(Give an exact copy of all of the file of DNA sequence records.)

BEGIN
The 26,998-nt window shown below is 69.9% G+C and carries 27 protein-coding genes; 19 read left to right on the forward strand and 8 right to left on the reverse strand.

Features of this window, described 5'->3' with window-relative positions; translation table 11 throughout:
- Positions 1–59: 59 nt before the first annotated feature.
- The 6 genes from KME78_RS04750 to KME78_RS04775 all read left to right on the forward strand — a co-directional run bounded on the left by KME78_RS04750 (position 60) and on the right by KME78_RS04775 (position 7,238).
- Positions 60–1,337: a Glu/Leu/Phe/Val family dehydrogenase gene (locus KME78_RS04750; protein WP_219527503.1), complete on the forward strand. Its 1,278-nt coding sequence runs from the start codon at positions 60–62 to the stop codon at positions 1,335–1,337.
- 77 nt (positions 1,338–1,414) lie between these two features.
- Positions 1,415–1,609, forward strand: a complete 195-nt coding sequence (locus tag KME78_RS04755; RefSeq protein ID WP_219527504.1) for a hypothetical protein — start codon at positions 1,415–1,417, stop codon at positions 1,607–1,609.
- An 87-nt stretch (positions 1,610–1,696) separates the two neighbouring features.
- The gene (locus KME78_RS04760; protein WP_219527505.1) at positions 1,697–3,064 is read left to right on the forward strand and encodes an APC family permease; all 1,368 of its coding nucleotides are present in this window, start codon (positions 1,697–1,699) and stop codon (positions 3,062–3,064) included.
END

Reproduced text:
The 26,998-nt window shown below is 69.9% G+C and carries 27 protein-coding genes; 19 read left to right on the forward strand and 8 right to left on the reverse strand.

Features of this window, described 5'->3' with window-relative positions; translation table 11 throughout:
- Positions 1–59: 59 nt before the first annotated feature.
- The 6 genes from KME78_RS04750 to KME78_RS04775 all read left to right on the forward strand — a co-directional run bounded on the left by KME78_RS04750 (position 60) and on the right by KME78_RS04775 (position 7,238).
- Positions 60–1,337: a Glu/Leu/Phe/Val family dehydrogenase gene (locus KME78_RS04750; protein WP_219527503.1), complete on the forward strand. Its 1,278-nt coding sequence runs from the start codon at positions 60–62 to the stop codon at positions 1,335–1,337.
- 77 nt (positions 1,338–1,414) lie between these two features.
- Positions 1,415–1,609, forward strand: a complete 195-nt coding sequence (locus tag KME78_RS04755; RefSeq protein ID WP_219527504.1) for a hypothetical protein — start codon at positions 1,415–1,417, stop codon at positions 1,607–1,609.
- An 87-nt stretch (positions 1,610–1,696) separates the two neighbouring features.
- The gene (locus KME78_RS04760; protein WP_219527505.1) at positions 1,697–3,064 is read left to right on the forward strand and encodes an APC family permease; all 1,368 of its coding nucleotides are present in this window, start codon (positions 1,697–1,699) and stop codon (positions 3,062–3,064) included.